The results of our tests indicate that this AI-based identification method is successful in most cases: human faces, heads, and bodies are rapidly detected; nevertheless, while a seagull was able to get the attention of the autofocus, our own sitting cat seemed to fool it somewhat.
The autofocus mechanism uses Panasonic’s proprietary DFD (Depth From Defocus) method, as opposed to the hybrid contrast and phase detection mechanisms that Sony, Canon, and Nikon prefer.
DFD uses an AI-based algorithm in conjunction with contrast detection; nonetheless, we would argue that it is not nearly as dependable as its hybrid competitors when nailing a quick and accurate focus every time. Is there a possibility that it may significantly impede your ability to take photographs or make films? No, we don’t think so, either.
Panasonic Lumix GH5 II Performance
Regarding the speed at which it can take still photographs, the GH5 II is approximately on par with other cameras — at least when taking pictures with a complete resolution. It can fast 12 frames per second when using manual focus and turning off live view, and it can get a respectable nine frames per second while using autofocus.
If, on the other hand, you lower the resolution, it transforms into something of a speed demon. Bursts may run as fast as 30 frames per second in the 6K Photo mode and as quickly as 60 frames per second in the 4K Photo mode.
Your photographs will be 18 megapixels in size when captured in 6K mode but only 8 megapixels in 4K mode. This is the obvious drawback. Additionally, because these photographs are not traditional stills but rather frames derived from MP4 films, you cannot capture them in raw format.
The batteries in the GH5 II have a capacity that is somewhat higher than that of the GH5 (2,200mAh as opposed to 1,860mAh), although the changes in performance in actual use are minimal, which suggests that the new model requires a little bit more power. Under typical circumstances, you may anticipate that a single charge will let you take around 400 still images or record approximately one hour of 4K video.
Panasonic Lumix GH5 II Image Quality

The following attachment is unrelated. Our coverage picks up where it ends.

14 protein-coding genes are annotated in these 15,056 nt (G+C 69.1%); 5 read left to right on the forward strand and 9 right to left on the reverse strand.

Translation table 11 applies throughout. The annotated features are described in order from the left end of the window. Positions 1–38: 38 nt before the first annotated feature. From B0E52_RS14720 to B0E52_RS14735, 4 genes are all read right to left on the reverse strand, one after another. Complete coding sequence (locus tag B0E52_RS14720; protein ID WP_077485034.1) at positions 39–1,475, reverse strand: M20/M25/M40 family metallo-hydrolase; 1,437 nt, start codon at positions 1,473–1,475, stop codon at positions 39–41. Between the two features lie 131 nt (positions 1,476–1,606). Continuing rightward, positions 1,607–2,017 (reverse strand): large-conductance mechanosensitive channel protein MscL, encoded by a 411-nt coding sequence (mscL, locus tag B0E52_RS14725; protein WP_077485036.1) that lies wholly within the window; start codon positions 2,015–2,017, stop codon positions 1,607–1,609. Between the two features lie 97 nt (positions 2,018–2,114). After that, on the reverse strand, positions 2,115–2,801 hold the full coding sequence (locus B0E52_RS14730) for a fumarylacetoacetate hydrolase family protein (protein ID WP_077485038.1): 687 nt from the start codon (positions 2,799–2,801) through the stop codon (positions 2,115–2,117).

Because of its small physical size, the GH5 II’s Micro Four Thirds sensor isn’t the best still performer if you seek excellent low-light performance or ultra-detailed landscape photos. However, it is a fantastic performer for video. In these respects, a camera with an APS-C sensor, a full-frame sensor, or a medium format sensor can easily exceed it.
It can hold its own decently across the board. The performance of its 5-axis in-body image stabilization system has been slightly improved over that of the GH5 (Panasonic claims that it can now offer the equivalent of 6.5 stops of compensation), which helps a lot with low light photography. The extensive extended ISO range of 100 to 25600 helps with low light photography.
Panasonic Lumix GH5 II Video Performance
The Panasonic GH5 II is loaded to the brim with video shooting possibilities, much like its predecessors, the Panasonic GH5 and GH5S. To begin, you can record video in either the MOV or MP4 format, and you may select the H.264 or H.265 compression level for the recording. Video shooters, in particular, are provided with a pretty sizable number of options here, notably regarding frame rates.
You now have the ability to record 4:2:0 10-bit C4K and 4K video at 60/50 frames per second, as well as record anamorphic 4:2:0 10-bit clips at 50 frames per second. Additionally, it is possible to record internal video in a 4:2:0 10-bit format while concurrently exporting video in a 4:2:2 10-bit format through HDMI for recording on an external device.